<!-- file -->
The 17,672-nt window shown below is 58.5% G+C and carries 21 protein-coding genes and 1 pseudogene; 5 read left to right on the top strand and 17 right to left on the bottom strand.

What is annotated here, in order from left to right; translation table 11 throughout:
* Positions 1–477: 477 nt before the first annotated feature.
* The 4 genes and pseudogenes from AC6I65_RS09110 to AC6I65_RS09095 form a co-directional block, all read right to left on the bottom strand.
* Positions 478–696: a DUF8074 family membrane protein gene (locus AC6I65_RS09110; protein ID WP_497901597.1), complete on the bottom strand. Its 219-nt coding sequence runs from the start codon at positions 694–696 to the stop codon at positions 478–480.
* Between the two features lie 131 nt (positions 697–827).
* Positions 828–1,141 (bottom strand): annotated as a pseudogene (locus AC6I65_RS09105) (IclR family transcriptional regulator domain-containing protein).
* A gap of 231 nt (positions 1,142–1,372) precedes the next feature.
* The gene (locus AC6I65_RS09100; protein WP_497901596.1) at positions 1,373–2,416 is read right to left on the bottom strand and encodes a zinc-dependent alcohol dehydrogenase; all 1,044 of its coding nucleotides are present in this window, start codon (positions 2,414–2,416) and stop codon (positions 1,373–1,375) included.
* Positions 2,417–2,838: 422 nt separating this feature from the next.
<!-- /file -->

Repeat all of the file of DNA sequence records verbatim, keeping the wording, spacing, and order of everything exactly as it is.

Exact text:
The 17,672-nt window shown below is 58.5% G+C and carries 21 protein-coding genes and 1 pseudogene; 5 read left to right on the top strand and 17 right to left on the bottom strand.

What is annotated here, in order from left to right; translation table 11 throughout:
* Positions 1–477: 477 nt before the first annotated feature.
* The 4 genes and pseudogenes from AC6I65_RS09110 to AC6I65_RS09095 form a co-directional block, all read right to left on the bottom strand.
* Positions 478–696: a DUF8074 family membrane protein gene (locus AC6I65_RS09110; protein ID WP_497901597.1), complete on the bottom strand. Its 219-nt coding sequence runs from the start codon at positions 694–696 to the stop codon at positions 478–480.
* Between the two features lie 131 nt (positions 697–827).
* Positions 828–1,141 (bottom strand): annotated as a pseudogene (locus AC6I65_RS09105) (IclR family transcriptional regulator domain-containing protein).
* A gap of 231 nt (positions 1,142–1,372) precedes the next feature.
* The gene (locus AC6I65_RS09100; protein WP_497901596.1) at positions 1,373–2,416 is read right to left on the bottom strand and encodes a zinc-dependent alcohol dehydrogenase; all 1,044 of its coding nucleotides are present in this window, start codon (positions 2,414–2,416) and stop codon (positions 1,373–1,375) included.
* Positions 2,417–2,838: 422 nt separating this feature from the next.